From the Premier League to the basement, Portsmouth party again
As the season boils to a climax, the sound you might hear in the distance is of a Premier League old boy waking from a nightmare and singing joyously.
Portsmouth, FA Cup winners only nine years ago, are the club which came back from the dead. Now Pompey have won promotion to walk out of the football dungeon that is League 2, where they had been imprisoned for four hard years.
Portsmouth's loyal fans, 4,500 strong, made the 350-mile round trip to Notts County to see it happen Monday, and nothing could keep the smiles from their faces as they celebrated on the pitch afterward. It is only the first rung on the ladder back, but many of those fans will tell you this was better than winning the FA Cup or finishing eighth in the Premier League, both accomplished in 2008.
For at the heart of this story is the financial idiocy of that era which led a proud club to the brink of extinction. With their antiquated Fratton Park home able to house only 20,000 fans, Pompey nonetheless indulged themselves in paying the likes of Sol Campbell, Jermaine Defoe, Peter Crouch, Glen Johnson, Nwankwo Kanu and David James to come to the south coast. It turned out to be money the club could ill-afford.
When the club's then-owners, the Gaydamak family, ran into problems, the banks pulled the plug, calling in huge debts. Portsmouth went into meltdown.
They had no training ground and sometimes no kit. They had to sell every half-decent player, yet keep on paying many of them. Even bills from the local plumber and electrician went unpaid. And a High Court judge was waiting to kill off Portsmouth Football Club at any moment. Luckily, he was in a benevolent mood that day. Pompey somehow survived but were still lying in a coma in the intensive care ward.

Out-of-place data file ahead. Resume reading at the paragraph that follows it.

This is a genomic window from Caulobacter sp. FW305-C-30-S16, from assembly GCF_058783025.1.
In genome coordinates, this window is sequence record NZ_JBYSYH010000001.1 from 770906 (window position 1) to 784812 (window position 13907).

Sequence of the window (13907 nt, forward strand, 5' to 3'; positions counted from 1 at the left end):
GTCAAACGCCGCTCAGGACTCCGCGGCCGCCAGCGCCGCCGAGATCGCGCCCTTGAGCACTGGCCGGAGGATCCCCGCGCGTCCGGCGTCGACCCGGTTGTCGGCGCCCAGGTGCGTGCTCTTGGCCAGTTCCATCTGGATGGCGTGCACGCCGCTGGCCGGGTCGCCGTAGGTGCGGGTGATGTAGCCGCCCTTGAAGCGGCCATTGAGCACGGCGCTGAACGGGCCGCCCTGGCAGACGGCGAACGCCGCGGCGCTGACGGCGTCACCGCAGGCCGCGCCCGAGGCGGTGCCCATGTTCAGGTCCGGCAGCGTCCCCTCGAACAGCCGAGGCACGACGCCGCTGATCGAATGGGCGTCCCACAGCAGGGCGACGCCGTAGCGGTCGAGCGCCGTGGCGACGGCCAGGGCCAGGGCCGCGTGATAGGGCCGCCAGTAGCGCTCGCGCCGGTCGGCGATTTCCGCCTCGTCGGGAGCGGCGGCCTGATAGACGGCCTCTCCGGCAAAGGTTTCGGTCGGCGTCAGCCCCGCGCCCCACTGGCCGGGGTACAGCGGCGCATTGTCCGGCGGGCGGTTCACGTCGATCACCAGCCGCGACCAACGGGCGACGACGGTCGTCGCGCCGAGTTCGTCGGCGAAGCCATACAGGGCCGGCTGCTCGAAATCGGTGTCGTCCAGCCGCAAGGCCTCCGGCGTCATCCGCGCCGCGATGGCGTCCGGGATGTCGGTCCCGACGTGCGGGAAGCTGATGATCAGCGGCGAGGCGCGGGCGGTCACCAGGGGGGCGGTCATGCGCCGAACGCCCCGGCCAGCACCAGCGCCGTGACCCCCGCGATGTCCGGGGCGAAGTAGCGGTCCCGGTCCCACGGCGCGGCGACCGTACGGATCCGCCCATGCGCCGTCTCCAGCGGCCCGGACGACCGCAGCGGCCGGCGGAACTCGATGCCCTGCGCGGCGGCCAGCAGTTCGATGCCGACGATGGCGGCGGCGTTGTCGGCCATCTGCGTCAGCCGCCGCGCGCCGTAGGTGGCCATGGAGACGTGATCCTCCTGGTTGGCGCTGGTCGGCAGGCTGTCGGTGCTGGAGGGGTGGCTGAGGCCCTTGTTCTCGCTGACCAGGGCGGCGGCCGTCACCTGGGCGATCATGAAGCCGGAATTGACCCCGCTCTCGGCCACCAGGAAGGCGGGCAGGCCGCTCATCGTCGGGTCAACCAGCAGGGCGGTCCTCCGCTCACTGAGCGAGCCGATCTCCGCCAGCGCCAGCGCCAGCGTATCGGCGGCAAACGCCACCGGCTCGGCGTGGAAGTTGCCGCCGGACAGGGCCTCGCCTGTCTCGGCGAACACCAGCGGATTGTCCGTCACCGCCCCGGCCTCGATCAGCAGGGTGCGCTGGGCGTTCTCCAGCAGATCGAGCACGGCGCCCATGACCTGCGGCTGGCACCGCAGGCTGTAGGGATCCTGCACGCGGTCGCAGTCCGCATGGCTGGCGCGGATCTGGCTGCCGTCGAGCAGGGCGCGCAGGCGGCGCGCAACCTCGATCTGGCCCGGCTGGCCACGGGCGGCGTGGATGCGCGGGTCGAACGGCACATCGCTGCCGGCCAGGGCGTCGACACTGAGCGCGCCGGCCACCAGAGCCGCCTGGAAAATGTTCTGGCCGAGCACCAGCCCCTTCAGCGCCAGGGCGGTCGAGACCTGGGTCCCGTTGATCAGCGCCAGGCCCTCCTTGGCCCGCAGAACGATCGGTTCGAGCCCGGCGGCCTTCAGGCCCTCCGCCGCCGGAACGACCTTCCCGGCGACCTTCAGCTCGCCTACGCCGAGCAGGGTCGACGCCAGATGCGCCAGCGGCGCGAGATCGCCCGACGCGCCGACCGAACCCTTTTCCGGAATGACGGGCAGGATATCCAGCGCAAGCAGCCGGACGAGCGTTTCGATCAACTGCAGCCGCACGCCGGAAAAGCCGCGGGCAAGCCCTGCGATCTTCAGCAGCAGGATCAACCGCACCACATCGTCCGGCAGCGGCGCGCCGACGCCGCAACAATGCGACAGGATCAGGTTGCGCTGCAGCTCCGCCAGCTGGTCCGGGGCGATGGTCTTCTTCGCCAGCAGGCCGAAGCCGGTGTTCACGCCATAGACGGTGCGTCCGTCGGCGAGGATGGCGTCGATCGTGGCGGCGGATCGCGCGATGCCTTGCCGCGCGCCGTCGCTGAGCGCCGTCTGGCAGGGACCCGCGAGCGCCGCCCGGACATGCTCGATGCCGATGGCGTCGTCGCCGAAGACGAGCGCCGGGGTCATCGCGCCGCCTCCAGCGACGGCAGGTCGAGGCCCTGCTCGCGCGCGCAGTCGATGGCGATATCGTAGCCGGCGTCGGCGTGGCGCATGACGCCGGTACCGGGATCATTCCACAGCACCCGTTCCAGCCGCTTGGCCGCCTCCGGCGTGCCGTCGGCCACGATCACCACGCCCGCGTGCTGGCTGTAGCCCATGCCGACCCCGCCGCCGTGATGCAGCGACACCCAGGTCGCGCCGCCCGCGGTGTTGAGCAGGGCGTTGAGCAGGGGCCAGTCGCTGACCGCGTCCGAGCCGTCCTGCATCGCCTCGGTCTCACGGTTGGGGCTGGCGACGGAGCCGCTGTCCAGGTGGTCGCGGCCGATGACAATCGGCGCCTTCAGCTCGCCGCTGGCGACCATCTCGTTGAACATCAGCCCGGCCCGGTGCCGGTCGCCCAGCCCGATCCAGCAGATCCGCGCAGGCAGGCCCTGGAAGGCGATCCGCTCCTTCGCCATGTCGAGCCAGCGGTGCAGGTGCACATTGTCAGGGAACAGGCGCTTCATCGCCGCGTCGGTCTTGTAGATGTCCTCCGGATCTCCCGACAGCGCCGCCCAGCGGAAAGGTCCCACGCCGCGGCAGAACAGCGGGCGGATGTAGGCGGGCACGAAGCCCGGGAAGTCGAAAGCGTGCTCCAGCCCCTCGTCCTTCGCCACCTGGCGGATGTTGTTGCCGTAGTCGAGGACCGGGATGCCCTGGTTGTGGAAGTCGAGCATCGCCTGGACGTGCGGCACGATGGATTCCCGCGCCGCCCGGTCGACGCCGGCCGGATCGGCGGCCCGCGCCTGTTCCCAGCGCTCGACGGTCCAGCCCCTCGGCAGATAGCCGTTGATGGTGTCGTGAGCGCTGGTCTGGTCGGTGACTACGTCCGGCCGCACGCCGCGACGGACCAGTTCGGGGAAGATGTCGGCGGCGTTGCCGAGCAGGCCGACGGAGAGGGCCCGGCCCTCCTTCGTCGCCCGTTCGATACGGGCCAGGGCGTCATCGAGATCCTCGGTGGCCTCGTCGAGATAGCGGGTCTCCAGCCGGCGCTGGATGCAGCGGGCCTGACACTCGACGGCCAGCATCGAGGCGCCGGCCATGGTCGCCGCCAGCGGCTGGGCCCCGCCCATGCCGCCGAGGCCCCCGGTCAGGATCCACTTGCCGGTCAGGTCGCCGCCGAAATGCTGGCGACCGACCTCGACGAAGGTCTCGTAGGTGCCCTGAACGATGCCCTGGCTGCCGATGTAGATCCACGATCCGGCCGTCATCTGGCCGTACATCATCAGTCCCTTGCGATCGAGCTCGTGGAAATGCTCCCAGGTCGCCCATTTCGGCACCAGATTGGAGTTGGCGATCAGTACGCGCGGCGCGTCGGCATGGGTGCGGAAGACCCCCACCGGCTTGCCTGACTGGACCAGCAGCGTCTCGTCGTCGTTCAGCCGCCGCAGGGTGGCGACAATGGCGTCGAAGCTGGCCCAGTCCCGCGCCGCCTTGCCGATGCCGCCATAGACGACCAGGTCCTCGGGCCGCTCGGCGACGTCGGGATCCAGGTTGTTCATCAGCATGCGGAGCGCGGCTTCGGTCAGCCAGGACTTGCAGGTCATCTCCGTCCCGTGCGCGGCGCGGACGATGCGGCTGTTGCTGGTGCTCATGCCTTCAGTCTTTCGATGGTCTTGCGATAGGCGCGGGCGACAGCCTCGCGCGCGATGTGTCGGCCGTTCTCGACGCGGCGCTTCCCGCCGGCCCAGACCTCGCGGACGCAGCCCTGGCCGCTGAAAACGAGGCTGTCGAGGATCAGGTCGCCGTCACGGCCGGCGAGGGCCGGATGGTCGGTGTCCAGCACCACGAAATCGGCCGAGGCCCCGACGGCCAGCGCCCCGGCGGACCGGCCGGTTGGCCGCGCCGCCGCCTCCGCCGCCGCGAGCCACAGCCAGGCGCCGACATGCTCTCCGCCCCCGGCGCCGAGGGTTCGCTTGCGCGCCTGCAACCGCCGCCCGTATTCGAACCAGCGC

There were brief flings with other potential owners -- one of them from the Middle East was so elusive that the fans named him "Ali Al Mirage."
With Pompey in administration, points deductions totaling 29 points followed and three inevitable relegations took the club on an express train from the Premier League to the basement.
The fans, still turning up in vast numbers, never lost their sense of humour. One day at Swindon a hopeless Pompey team conceded five in about 15 minutes, and the travelling fans sang: "You're nothing special. We lose every week."
It was a case of having to laugh to stop themselves from crying.
But amid the gloom, a wonderful thing happened. Portsmouth were reborn as a community-owned club, with fans digging deep into their pockets and paying £1,000 a share. Now, at last, the club was being led by the people who loved it most. Incredibly, crowds averaged around 16,000 in a fourth-tier league where most teams get about one-fifth of that. The supporters were there because it was quite literally their club. They were nursing the patient back to health.
Portsmouth is a naval city which thrives on adversity, just as it did after it was battered by Nazi bombs in World War II. So the club embraced the hard times, and after four tough years of toil and a playoff heartbreak last year, Pompey are finally on their way back. Leading the way is Paul Cook, a good manager who wants his club to play sweet football.
But the fans have a big decision to make.
American billionaire and ex-Disney chief Michael Eisner wants to take over the club, pump money in, and get Pompey back into the Premier League within a decade. Some fans are keen. Others rather like the club just as it is. Stick or twist? It's their decision.
That is for the future. Right now the city of Portsmouth is having a party which may go on for some time. As a Pompey boy born in the hospital almost next to the ground, I can tell you that after seven hellish years, this is indeed better than winning the Cup.
Ian Darke, who called games for the network during the 2010 and 2014 World Cups, is ESPN's lead soccer voice in the U.S. Reach him on Twitter @IanDarke.